Motability changes will stop charity scheme abuse

Motability
Changes have been announced today to the charity Motability scheme with the aim of stopping fraudsters get free cars paid for by the government.

Motability operates the largest fleet in the UK – around 600,000 cars – and these are available to those who receive a Disability Allowance.
Vouchers are exchanged with dealers for cars helping many people who need to get on the road, but couldn't otherwise afford it, buy a car.

However the scheme has been open to abuse. There have been countless reports of expensive BMWs and other luxury cars being bought under Motability and not being used by the beneficiary, but a relative that lives hundreds of miles away.

Today new rules have been announced that will see that abuse addressed. The price of cars available under the scheme has been amended and now only those relatives who live within five miles of the claimant will be allowed to drive the cars.

In a statement, the chairman of Motability, Lord Sterling, said: "Despite meeting the mobility needs of disabled people for over 33 years, it is very important that we are not complacent.

"During 2011, we have reviewed a number of issues including the range of cars available on the scheme and the clarity of our policies on how the cars are used and by whom."

Advance payments on cars will now be limited to £2,000 and the maximum price limit for cars will be £25,000.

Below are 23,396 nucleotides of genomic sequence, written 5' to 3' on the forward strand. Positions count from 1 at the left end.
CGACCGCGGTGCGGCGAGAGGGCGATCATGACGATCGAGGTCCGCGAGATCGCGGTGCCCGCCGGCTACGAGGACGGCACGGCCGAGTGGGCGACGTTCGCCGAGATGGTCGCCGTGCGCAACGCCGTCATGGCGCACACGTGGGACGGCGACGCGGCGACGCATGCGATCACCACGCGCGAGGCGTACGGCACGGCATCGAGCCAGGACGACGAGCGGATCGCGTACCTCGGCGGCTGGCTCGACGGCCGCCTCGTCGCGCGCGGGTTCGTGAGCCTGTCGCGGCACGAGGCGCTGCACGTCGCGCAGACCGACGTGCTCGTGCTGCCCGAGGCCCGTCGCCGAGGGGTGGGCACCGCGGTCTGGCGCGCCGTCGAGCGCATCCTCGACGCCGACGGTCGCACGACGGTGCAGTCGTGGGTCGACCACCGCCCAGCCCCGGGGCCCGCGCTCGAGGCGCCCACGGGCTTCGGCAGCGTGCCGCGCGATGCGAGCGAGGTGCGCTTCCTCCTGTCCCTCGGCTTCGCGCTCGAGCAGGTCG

This change will rectify the current situation of more than 50 per cent of cars offered having advance payments over £2k, and will be implemented in December.

Another key change will be how the Motability car may be used and by whom. The scheme will now only accept nominated drivers who live within five miles of the customer in order to reduce the risk of the car being used for purposes other than by the disabled person.

"The principle of the scheme remains as it always has been – that cars must be used for the benefit of the disabled person," added Lord Sterling.

The age of nominated drivers will also change. Citing the cost of motor insurance rising, as of January Motability will no longer accept nominated drivers under the age of 21 on the scheme 'unless they reside with the disabled customer'.

The scheme will also now restrict drivers under the age of 25 in cars in "ABI Insurance Group 16 which also have a power output of 115bhp or less".

Ford and Vauxhall are the two biggest suppliers to the scheme, with Nissan third. Nisan GB managing director Jim Wright believes the new rules will see many manufacturers lowering list prices.

Writing on Nissan Insider, a website for the firm's dealers, he revealed he's of the view that due to the importance of Motability, car manufacturers will be forced to change list prices of certain models to allow them to be eligible for scheme users.

"These changes will mean a big shake up in the way the motor industry's biggest customer buys cars," said Wright.

"Motability is the only single customer which has the ability to change the way the entire industry sells cars. Following the changes my crystal ball sees a number of manufacturers re-speccing models to make entry-level models priced at £24,999.99."
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